Nairobi hawkers’ freedom infringes on nobody’s rights, or does it?
By Agnes Aineah | December 19th 2014
NAIROBI: Your freedom probably only ends where my rights begin, they ought to know that.
The infamous cat-rat business between hawkers and the county security characteristic of various corridors of Nairobi town ought to be put in a logical perspective now that it has been put in black and white by the Independent Medical Legal Unit (IMLU) that police are killing hawkers.
The IMLU report which also indicates that hawkers usually have to bribe these security officers by whatever means including sexual rewards from female victims, is released at time when the country has embraced sanity to implement measures to guard respect of others and therefore culprits involved in acts of violence against others should be dealt with.
Such maltreatment happens when hawkers engage the county security in hide and seek when they display their merchandise for sale in ‘not permitted’ areas especially in busy streets of Nairobi where the goods are exposed to quick market.
The goods, which mostly comprise clothes, handbags and shoes, are no doubt cheaper when compared to similar items in boutiques and this attracts young women who are always eager to keep trendy in fashion while spending as little as possible.
The only intruder in these juicy transactions is the county security officials. They keep chasing hawkers up and down and those who are caught undergo unimaginable turmoil. Their merchandise is destroyed and they themselves are swept away to undergo only God knows what. In fact as it occurs, nothing stops security from pulling the trigger.
It’s no doubt hawking in restricted areas has some ugly outcomes. Hawking at a busy street brings about congestion which amounts to all sorts of crime. Customers should be on the alert because when a rat smell the cat approaching, it runs away with the bit in its fangs and hawkers give no second thought to running away with a customer’s money even before they are done with the transaction provided they smell danger and surely in such a case, no one would take the blame.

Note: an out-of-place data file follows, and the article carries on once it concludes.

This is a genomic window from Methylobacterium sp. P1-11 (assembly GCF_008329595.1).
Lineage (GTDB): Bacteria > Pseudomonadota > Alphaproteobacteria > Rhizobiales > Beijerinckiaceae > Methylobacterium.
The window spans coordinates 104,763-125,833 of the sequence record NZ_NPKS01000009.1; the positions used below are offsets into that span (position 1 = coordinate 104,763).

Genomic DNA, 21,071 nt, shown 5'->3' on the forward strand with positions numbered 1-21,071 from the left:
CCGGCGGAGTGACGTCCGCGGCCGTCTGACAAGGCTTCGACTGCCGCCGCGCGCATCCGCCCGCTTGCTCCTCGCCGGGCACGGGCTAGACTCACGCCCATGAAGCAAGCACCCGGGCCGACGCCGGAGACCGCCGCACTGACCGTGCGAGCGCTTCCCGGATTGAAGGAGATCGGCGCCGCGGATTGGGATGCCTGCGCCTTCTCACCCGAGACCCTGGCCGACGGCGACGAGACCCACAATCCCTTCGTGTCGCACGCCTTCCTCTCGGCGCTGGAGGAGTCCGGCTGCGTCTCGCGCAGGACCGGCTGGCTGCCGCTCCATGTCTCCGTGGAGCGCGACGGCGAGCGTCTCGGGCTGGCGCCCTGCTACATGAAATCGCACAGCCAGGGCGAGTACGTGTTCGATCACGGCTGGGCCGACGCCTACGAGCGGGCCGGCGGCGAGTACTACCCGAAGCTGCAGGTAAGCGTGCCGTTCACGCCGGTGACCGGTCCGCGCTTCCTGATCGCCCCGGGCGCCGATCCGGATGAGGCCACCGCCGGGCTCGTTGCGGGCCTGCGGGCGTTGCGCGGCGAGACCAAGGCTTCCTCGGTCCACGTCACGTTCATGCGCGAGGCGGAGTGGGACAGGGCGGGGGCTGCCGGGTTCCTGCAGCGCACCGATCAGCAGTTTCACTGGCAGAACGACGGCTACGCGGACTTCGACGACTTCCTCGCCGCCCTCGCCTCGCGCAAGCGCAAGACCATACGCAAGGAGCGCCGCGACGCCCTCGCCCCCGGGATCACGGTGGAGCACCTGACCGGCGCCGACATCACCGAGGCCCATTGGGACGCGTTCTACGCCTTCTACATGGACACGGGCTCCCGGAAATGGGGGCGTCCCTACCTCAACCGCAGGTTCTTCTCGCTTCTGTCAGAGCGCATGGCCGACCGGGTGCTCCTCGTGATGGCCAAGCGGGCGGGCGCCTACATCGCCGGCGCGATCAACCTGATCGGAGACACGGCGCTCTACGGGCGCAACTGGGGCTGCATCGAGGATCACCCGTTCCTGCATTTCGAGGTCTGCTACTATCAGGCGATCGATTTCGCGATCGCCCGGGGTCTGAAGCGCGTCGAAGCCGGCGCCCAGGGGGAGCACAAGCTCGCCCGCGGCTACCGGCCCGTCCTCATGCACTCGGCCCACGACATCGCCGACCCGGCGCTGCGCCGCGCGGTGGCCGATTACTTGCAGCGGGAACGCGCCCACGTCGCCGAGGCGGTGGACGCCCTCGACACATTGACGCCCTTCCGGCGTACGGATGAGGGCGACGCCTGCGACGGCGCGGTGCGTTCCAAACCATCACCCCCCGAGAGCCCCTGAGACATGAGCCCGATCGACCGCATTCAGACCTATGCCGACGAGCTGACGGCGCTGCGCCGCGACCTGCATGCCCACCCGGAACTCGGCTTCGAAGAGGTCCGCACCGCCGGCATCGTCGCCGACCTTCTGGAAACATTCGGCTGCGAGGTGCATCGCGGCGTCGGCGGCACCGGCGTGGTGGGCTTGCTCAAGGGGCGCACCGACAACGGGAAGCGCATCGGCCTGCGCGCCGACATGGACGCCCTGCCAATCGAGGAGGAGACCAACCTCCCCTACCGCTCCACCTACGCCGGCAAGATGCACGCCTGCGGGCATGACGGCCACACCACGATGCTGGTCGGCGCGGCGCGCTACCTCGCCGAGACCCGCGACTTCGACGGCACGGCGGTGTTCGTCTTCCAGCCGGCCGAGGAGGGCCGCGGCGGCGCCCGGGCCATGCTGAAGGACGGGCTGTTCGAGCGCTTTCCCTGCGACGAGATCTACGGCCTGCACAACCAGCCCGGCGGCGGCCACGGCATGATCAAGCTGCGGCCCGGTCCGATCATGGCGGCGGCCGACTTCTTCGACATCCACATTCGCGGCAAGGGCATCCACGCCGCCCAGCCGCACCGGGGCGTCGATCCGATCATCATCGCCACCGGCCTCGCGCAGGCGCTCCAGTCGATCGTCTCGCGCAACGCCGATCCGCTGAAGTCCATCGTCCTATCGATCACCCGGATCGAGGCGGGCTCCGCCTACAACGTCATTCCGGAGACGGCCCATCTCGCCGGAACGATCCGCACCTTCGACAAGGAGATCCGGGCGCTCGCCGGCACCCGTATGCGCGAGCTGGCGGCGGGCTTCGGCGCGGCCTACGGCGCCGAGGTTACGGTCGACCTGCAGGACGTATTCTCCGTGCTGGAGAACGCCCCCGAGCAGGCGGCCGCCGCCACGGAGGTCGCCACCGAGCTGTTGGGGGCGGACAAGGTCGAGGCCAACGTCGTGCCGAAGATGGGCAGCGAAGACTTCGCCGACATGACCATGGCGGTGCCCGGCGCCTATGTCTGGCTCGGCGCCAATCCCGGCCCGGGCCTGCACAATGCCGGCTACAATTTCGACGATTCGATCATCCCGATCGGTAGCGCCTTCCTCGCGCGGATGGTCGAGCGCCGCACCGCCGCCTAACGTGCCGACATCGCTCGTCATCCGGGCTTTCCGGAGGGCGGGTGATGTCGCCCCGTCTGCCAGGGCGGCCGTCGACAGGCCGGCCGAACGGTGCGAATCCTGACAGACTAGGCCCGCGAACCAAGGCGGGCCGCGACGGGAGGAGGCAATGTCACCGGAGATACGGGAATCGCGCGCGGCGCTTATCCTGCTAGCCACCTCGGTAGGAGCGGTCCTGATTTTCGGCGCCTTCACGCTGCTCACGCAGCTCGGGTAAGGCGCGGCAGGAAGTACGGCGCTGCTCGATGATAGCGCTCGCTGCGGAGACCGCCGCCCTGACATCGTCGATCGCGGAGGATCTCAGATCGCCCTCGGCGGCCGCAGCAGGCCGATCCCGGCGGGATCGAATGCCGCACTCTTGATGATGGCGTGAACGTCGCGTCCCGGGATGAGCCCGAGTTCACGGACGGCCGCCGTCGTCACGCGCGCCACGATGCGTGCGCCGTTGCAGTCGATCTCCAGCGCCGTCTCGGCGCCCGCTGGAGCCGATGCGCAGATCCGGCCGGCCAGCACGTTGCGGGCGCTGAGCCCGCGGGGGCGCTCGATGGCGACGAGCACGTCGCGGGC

The above though, are instances where council harassment of hawkers have irrelevant grounds.
Hawkers give a face to ladies who can’t afford the boutique wardrobe. Most of the items they sell are second hand which are pocket friendly and give one not so bad looks.
It is never funny when a hawker sweeps away their merchandise when you are just about to buy an item you badly need and for this, security can’t be applauded. To the public, this is unforgivable.
The debate also amounts to principles of morality-those that go beyond laid down frameworks that cut the line between right and wrong. Would we for instance, crucify a poor man who steals some little food from another rich man that has more than he needs to save his starving children? In as much as laws of any country would spell it punishable to steal, our poor man deserves mercy.
Hawkers have families too, we only need to penetrate their core to know what drove them to such a risky business that can lead to one losing their lives without a trace. Many have hungry mouths to feed and children to pay school fees for and so they resort to buying and selling the cheap second hand items that require little to start and earns fairly quick cash.
As for congestion in hawking areas, the ball is in the public’s court. In such areas, always clutch tightly to whatever you hold dear as it can be snatched away.
What we need to understand is that hawkers are here to stay, one because they serve the public needs, if for the least of reasons. Others will always be in the game because they are stubborn. Basic entrepreneurial knowledge informs us that hawkers who are in constant battle with the county security know how best to make from operating under risks.
Those of us who however, allow them to operate do so because we understand that these people have needs too. After all, hawkers do the least to interfere with others’ rights and those who restrict their operations interfere with the buyers’ freedom.
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